The circulation of public officials in a fragmented system: Urban governance networks in Paris

Published date01 December 2019
AuthorVlad Gross,Christine Barwick
Date01 December 2019
The circulation of public officials in a fragmented
system: Urban governance networks in Paris
Christine Barwick
| Vlad Gross
Research division Migration, Mobility and
Spatial Reconfigurations, Centre Marc Bloch,
Berlin, Germany
Department of Business Support, ICE
International Copyright Enterprise Germany
GmbH, Berlin, Germany
Christine Barwick, Centre Marc Bloch,
Friedrichstrasse 191, 10117 Berlin, Germany.
Fragmentation and specializationtwo characteristics of
governancehave increased the number and variety of
actors involved in the governing process, which can influ-
ence policy outcomes and legitimacy. To date, studies on
governance or policy networks usually focus on one policy
field and one moment in time. In this article, we analyse the
dynamic aspect, thus how governance networks change
over time, and examine whether the fragmentation and spe-
cialization of the governance system is mirrored in the cir-
culation of public officials. Our case is the urban
governance system of the Paris region, which is character-
ized by high fragmentation along policy fields and territory.
The data show that Paris is governed by three sub-systems
that largely correspond to the different territorial levels of
governance, but also to different types of organizations.
Generally, territorial fragmentation seems to be stronger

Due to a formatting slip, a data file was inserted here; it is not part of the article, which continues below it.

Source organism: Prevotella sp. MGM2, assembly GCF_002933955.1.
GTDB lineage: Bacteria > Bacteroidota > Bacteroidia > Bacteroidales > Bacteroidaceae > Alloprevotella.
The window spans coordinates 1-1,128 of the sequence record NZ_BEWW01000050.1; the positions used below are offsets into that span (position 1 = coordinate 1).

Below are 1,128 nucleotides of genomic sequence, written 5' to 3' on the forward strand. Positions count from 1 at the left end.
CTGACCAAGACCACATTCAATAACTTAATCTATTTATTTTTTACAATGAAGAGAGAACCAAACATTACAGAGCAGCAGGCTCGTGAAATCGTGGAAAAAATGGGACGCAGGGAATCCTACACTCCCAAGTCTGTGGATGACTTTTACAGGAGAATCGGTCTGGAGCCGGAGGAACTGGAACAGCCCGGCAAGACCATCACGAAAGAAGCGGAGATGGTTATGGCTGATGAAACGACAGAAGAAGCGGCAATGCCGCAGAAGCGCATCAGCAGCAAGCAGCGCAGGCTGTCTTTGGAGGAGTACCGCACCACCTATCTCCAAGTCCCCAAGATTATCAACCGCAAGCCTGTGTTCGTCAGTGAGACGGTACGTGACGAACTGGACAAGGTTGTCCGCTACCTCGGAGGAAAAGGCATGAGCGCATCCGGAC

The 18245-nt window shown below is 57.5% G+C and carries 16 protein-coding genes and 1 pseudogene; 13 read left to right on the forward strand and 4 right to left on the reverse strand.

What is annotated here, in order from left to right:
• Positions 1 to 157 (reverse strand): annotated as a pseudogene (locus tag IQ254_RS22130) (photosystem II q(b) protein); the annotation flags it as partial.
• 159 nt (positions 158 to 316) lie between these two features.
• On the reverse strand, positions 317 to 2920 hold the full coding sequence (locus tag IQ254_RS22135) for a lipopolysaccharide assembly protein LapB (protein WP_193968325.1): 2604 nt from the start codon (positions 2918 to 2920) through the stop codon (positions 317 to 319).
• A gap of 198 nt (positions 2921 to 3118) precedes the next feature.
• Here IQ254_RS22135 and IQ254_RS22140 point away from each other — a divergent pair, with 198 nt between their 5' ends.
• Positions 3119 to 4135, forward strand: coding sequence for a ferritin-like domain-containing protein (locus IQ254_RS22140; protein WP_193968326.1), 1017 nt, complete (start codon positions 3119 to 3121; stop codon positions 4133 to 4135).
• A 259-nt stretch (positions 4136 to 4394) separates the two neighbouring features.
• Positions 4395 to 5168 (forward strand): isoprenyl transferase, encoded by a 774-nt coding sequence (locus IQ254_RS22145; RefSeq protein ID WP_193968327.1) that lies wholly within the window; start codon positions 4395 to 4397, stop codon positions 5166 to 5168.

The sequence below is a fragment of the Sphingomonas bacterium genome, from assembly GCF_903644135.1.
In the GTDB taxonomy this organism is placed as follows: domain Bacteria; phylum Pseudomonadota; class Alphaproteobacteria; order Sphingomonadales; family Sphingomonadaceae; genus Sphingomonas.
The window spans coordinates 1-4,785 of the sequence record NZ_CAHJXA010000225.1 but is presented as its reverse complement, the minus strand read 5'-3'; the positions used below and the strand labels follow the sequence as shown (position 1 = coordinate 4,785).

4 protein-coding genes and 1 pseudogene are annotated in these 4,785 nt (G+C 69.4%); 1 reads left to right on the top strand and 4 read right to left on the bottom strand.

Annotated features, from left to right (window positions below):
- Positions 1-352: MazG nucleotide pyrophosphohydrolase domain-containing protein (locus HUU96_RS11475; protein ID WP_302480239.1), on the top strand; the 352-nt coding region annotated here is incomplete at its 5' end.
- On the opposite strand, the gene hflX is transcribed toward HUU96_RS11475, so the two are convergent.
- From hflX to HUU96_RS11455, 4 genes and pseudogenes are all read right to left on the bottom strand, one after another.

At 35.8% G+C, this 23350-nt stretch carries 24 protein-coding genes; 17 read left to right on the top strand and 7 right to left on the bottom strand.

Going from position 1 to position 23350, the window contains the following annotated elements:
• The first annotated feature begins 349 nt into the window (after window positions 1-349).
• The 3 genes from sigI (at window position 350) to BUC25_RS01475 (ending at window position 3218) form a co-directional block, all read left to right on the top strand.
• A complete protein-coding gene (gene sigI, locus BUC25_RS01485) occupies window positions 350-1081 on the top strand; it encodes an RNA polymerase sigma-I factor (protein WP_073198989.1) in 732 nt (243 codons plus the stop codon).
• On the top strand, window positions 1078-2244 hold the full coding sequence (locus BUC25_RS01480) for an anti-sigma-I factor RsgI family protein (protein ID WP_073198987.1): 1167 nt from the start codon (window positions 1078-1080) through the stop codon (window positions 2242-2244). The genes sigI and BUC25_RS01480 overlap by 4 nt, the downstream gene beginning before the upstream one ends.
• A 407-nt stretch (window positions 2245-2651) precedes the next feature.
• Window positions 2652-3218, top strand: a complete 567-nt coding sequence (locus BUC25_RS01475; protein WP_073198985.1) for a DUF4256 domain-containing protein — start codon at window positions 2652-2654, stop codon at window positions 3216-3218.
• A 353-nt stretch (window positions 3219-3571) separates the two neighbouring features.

than policy field fragmentation. This structure is quite stable
across time.
The circulation of public officials or the relations between actors from different societal spheres, who influence the
policy process, is considered to have an effect on policy outcomes and legitimacy. If, for example, networks are quite
informal, or business exerts a strong influence, this is considered to be problematic as it decreases democratic
accountability (Van Kersbergen and Van Waarden 2004; Papadopoulos 2007; Rhodes 2007). At the same time, it is
argued that informal networks can play a crucial part in the smooth functioning of the governing process (Torfing
2005; Sørensen and Torfing 2009).
Whether or not such networks are seen as problematic, the shift from government to governance has certainly
increased their importance. Fragmentation and specializationtwo characteristics of governancehave not only led
Received: 5 July 2018 Revised: 19 March 2019 Accepted: 25 March 2019